Rahel Yohannes (right) began her career not as a singer but as an entrepreneur. In Addis Ababa she managed a restaurant and often entertained the customers with impromptu a capella vocal performances. This led to her introduction to the late Ketema Mekonnen, a singer and player of traditional musical instruments. A professional career, and ten albums, soon followed. To this day she is both a performer and a restaurateur, entertaining audiences at her Fasika Restaurant & Nightclub in Addis.
Shambel Belayneh (left) is a master of the Masinko, the traditional one-string Ethiopian violin. He has performed with the greats of Ethiopian music, including Aster Aweke, Mahmoud Ahmed and the Roha Band, among many others. He currently lives in the United States.
Rahel Yohannes and Shambel Belayneh both have CDs available from AIT Records.
As I discussed in my last post on Ethiopian music, music distribution in Ethiopia during the '80s was a "do-it-yourself" affair, cassettes being duplicated one-by-one by various music shops. Bati is no exception, and it shows in the recording quality. The musical quality is another matter. I'm sure you'll agree with me that this is an outstanding work of art.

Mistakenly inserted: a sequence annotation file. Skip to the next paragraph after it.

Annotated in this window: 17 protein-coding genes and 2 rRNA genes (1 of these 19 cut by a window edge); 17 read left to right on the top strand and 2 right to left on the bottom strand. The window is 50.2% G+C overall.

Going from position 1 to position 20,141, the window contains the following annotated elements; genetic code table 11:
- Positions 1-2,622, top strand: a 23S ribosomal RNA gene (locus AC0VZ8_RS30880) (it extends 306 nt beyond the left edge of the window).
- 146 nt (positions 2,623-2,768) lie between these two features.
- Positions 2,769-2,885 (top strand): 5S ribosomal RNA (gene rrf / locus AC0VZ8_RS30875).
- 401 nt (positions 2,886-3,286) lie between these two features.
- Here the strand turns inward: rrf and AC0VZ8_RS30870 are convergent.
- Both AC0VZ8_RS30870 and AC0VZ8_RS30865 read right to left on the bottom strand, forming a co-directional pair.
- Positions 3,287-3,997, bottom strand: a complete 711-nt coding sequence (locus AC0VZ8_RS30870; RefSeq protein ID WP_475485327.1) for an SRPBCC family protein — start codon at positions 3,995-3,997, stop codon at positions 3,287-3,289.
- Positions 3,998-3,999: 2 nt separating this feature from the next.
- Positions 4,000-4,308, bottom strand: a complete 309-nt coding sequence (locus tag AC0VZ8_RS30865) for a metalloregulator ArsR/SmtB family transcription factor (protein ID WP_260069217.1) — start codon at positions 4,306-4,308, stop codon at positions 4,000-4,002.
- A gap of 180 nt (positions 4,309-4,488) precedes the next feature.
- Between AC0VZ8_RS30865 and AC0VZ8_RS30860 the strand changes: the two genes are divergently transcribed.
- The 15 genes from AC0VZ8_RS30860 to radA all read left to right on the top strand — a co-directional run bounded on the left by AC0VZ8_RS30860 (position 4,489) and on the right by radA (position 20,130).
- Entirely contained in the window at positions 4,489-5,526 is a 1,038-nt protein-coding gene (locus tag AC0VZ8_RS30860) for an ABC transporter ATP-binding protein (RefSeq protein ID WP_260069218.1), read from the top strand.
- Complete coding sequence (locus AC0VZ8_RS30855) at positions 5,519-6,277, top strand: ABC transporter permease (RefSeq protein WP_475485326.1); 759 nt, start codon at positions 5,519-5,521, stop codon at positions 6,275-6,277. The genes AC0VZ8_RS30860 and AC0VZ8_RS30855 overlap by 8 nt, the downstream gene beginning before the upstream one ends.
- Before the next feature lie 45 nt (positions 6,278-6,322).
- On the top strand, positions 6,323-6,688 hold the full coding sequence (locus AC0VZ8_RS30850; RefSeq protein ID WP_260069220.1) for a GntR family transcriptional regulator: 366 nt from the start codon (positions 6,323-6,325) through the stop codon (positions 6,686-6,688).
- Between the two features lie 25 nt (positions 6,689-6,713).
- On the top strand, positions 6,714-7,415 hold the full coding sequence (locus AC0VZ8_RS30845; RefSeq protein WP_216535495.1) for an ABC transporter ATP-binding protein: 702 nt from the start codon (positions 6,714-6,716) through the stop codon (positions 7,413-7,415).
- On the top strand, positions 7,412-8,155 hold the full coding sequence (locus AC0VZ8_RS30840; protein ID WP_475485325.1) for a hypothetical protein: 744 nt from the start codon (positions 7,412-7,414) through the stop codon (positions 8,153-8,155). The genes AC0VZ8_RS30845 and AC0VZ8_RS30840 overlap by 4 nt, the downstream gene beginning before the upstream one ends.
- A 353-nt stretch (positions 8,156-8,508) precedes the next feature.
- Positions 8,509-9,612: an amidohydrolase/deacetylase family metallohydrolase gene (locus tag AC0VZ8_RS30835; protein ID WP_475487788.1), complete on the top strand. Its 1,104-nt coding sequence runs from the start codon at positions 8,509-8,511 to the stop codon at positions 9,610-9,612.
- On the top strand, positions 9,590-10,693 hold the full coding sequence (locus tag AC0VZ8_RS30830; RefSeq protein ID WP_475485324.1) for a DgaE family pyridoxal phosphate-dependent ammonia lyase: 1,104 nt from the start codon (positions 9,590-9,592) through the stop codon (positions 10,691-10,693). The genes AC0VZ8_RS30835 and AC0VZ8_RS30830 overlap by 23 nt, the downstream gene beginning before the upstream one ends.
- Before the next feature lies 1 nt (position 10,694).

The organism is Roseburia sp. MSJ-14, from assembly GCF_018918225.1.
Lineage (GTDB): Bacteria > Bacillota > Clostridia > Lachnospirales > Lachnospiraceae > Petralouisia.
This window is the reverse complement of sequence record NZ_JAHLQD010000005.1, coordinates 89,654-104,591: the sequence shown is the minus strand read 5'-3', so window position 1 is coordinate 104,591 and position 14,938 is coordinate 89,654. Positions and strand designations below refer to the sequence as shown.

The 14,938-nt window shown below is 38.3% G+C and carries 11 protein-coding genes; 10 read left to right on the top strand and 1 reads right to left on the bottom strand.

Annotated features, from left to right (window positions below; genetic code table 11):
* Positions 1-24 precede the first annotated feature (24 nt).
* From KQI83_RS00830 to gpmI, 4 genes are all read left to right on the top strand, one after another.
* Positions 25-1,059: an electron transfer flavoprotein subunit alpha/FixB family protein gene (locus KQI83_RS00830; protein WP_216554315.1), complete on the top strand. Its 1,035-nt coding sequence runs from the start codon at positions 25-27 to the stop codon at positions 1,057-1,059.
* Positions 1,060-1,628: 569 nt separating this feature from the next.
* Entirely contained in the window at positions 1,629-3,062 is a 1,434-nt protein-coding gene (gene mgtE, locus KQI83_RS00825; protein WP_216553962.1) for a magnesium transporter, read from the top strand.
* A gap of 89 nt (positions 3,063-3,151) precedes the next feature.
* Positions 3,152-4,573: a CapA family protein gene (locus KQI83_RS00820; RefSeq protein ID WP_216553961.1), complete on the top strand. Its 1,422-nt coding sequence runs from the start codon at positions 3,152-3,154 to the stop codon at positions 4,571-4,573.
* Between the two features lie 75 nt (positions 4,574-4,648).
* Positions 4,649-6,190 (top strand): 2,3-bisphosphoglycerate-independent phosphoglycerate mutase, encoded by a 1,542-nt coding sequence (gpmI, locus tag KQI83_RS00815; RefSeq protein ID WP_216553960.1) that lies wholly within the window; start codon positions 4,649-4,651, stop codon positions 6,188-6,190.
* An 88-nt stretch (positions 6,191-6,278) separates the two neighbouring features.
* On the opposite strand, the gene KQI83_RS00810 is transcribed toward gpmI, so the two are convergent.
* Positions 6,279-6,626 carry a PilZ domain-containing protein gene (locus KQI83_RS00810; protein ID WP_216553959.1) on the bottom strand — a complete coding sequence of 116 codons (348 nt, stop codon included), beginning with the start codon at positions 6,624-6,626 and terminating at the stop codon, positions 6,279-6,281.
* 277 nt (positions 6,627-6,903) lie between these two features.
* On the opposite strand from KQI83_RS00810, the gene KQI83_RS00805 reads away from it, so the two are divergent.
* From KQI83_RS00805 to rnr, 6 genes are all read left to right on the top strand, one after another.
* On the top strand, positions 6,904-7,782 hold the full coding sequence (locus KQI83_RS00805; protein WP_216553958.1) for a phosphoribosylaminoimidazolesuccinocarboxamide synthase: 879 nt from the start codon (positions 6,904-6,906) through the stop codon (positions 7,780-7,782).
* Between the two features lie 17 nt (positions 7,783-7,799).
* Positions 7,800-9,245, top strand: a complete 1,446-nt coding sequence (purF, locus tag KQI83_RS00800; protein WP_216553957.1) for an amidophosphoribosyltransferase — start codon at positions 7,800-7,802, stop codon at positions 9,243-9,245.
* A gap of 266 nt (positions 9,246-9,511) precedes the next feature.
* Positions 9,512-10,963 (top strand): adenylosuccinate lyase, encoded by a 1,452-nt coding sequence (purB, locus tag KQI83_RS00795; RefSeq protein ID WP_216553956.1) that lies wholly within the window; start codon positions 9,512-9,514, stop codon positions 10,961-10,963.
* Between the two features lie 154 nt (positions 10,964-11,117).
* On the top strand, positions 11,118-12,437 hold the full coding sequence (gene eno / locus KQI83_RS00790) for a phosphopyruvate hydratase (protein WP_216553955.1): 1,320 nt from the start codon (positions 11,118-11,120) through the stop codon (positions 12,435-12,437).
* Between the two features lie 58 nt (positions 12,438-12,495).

Our opening tune, "Bati," is one of the standards of the Ethiopian repertoire, and has been recorded by innumerable artists. An exceptional version opened 2001's Éthiopiques 15: Jump to Addis (Buda Musique 82264-2). From the liner notes of that disc I got these lyrics:
Like the road to Bati, deep in the gorge,Unfortunately I have no idea what the other songs on Bati are about. If anyone out there knows Amharic, I'm sure we'd all like to know.
I wonder if your love will last,
He ate a fruit in Dèssié and went crazy,
He saw a beauty in Kombolcha and went crazy,
I want to leave him before he gets what he deserves.
Rahel Yohannes & Shambel Belayneh - Bati (Bähäbrät)
Rahel Yohannes & Shambel Belayneh - Änta Aynama
Rahel Yohannes & Shambel Belayneh - Endenäu (Bähäbrät)
Rahel Yohannes & Shambel Belayneh - Leqerbwe Leraqwe
Rahel Yohannes & Shambel Belayneh - Änaznegahe Hody